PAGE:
Elected officials, Los Angeles County Metropolitan Transportation Authority (Metro), Metrolink, Amtrak, and Caltrans executives and stakeholders celebrated Los Angeles Union Station’s 80th Anniversary. The “last of the great railway stations” opened its doors to the public on May 3, 1939.
First commissioned in 1933, Union Station was designed by father and son architect team of John and Donald Parkinson with an innovative blend of Spanish Colonial, Mission Revival, and Art Deco architecture now referred to as Mission Modern. The cost, $11 million.
Union Station began its journey servicing 33 trains and 7,000 passengers per day and has evolved into a vibrant transportation center in the heart of Los Angeles serving more than 100,000 passengers daily with 440 trains on 14 platforms.
This regional transportation hub houses Metro’s Red, Purple, and Gold lines’ Amtrak’ and Metrolink, while the Patsaouras Transit Plaza, in the East Portal area, offers essential bus connections with approximately 1,500 arriving and departing buses every day. Those services include Megabus, FlyAway, Greyhound and Bolt, USC Shuttle plus local service from Metro, and other municipal lines including Foothill Transit, Antelope Valley Transit Authority (AVTA), Santa Monica Big Blue Bus, LADOT Dash, and Orange County Transit Agency.
“Union Station’s regional connectivity embodies Metro’s transportation revolution,” said Metro CEO Phillip A. Washington. “The improvements to Union Station will significantly increase regional rail capacity, prioritize pedestrian and bicycle mobility, improve safety, and enhance the customer experience.”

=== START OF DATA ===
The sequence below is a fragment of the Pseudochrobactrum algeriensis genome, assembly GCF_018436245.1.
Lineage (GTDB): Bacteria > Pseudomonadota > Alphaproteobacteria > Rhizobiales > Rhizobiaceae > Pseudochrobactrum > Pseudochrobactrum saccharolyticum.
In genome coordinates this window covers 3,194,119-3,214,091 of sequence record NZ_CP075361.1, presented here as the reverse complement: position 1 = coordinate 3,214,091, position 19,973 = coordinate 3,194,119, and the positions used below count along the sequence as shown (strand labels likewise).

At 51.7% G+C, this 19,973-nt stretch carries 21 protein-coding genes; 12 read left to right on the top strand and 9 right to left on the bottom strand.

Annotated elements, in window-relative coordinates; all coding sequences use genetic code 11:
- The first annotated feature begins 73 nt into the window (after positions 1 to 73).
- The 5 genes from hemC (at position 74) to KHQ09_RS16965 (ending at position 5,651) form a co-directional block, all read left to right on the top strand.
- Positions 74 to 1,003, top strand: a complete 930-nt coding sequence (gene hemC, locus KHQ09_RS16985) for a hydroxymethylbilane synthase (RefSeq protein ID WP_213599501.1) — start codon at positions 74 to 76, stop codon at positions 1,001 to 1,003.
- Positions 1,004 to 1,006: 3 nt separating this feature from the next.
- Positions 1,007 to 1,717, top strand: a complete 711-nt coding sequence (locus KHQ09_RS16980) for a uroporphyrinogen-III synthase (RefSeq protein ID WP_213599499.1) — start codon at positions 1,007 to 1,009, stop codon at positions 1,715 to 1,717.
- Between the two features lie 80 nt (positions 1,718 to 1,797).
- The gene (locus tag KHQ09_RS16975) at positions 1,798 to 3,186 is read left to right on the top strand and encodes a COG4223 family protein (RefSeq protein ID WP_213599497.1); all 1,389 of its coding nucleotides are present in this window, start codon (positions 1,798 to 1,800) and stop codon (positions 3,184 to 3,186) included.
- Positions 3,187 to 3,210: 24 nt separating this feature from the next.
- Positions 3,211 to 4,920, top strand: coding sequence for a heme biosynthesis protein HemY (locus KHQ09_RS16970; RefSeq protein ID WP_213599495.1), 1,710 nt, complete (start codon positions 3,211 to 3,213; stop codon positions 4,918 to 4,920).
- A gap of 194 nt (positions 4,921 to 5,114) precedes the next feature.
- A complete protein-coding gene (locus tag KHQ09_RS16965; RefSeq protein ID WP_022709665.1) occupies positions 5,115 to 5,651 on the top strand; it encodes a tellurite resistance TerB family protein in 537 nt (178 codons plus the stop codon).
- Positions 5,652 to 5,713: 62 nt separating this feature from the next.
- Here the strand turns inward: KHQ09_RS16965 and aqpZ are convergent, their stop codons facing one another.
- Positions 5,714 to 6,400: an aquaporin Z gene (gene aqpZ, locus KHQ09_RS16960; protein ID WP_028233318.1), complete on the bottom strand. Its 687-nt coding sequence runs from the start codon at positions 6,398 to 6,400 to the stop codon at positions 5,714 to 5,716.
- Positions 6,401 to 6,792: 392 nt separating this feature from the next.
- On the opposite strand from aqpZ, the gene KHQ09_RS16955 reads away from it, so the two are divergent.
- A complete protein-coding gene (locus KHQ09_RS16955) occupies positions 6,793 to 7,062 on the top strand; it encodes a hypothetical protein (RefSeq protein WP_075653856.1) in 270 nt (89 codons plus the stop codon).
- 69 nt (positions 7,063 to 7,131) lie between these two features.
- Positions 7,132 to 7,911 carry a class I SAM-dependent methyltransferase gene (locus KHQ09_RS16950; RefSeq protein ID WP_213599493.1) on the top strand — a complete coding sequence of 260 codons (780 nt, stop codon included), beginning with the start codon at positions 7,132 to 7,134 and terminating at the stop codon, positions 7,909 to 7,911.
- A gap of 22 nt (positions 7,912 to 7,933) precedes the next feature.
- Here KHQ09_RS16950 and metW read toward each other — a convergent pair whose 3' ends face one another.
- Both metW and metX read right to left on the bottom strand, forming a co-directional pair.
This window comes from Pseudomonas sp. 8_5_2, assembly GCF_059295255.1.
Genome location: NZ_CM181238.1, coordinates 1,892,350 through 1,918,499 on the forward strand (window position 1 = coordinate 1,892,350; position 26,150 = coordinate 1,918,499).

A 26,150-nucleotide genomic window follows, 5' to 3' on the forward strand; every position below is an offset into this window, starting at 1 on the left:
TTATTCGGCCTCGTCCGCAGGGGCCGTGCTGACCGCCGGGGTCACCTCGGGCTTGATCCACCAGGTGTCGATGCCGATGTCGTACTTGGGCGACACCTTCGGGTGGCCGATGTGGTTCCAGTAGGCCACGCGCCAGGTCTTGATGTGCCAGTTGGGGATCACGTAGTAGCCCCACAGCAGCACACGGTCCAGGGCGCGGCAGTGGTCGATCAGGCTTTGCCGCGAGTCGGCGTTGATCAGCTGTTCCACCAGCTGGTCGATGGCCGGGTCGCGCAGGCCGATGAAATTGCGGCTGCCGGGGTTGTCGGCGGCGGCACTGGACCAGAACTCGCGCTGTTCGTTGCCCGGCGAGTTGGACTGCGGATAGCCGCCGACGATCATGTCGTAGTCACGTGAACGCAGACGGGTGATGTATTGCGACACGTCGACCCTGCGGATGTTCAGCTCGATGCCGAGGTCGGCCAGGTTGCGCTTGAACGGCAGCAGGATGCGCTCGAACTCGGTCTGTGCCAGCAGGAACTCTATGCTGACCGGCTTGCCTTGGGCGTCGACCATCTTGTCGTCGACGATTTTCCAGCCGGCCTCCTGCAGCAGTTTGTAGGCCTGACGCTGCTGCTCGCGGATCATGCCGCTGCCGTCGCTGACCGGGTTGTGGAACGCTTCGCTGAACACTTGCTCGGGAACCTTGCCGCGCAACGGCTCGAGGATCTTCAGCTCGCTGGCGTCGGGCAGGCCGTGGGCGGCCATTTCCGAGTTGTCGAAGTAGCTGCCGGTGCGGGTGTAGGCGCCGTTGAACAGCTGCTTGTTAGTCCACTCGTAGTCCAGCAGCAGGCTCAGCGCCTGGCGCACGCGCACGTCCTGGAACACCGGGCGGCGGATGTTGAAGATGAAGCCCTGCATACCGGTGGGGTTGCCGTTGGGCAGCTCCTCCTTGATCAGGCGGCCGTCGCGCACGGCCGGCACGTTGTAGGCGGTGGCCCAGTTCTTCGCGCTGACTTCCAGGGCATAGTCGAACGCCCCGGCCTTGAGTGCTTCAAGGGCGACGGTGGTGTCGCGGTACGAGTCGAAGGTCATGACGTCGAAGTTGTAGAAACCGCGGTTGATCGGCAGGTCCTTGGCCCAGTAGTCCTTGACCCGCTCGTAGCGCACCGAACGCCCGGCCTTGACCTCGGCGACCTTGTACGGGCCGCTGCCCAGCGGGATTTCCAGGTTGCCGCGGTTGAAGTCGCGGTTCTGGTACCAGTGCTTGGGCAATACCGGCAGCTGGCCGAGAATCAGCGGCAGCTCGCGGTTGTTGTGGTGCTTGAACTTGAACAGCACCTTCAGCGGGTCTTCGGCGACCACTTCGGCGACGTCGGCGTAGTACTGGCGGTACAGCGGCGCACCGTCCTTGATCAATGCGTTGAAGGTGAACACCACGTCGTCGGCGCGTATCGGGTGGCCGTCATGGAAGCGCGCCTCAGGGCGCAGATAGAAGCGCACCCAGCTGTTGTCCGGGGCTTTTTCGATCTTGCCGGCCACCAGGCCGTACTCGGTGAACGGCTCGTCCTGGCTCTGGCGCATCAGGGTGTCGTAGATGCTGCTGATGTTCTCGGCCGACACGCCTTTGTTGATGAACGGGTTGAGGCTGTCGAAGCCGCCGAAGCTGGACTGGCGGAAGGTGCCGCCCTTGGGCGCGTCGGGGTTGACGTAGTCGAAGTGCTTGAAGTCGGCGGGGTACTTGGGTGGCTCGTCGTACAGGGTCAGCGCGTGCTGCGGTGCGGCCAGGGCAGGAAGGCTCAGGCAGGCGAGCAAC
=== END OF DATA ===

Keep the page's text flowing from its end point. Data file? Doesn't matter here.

Since acquiring the station in 2011, Metro has lead a $48.6 million comprehensive planning and restoration program to bring this magnificent train station back to its original glory and prepare for the future with improvements for passengers on a local and regional scale.
Metro has also incorporated amenities for active transportation, which include Metro Bike Share and a Metro Bike Hub with facilities for storing, repairing, or buying bicycle parts and accessories.
Restoration improvements include restoring the façade, wood and metal work at the station; an upgraded wayfinding signage program; a new heating, ventilation, and air condition system that includes an emergency power system; and expanded and improved public restrooms. Additionally, the Fred Harvey Room, closed since 1967, has once again opened its doors housing the Imperial Western Beer Company.
Metro’s Link US Project will play a critical role in transforming Union Station by extending the rail tracks over the 101 freeway to increase regional rail capacity and accommodate a future California High-Speed Rail system. The project also includes a new passenger concourse that will improve the design and management of public spaces with new plazas, transit, and retail amenities to enhance the customer experience.
Additionally, the 19-mile West Santa Ana Branch Light Rail Transit Corridor Project is studying an alternative to connect Union Station to the southeast cities of Los Angeles County. This light rail line is expected to connect with Metro’s Green and Blue Lines, Regional Connector, and the L.A. County regional transit network, serving transit-dependent commuters with a reliable and safe travel option.
Another key project includes the Union Station Forecourt and Esplanade improvements that will enhance safety and connectivity. The improvements will transform Union Station’s front door on the west side of the station by removing the existing surface parking lot and replacing it with a new civic plaza, a new esplanade on Alameda Street for pedestrian and bicyclists and a new grand crossing between the station and El Pueblo, the birthplace of the City of Los Angeles.
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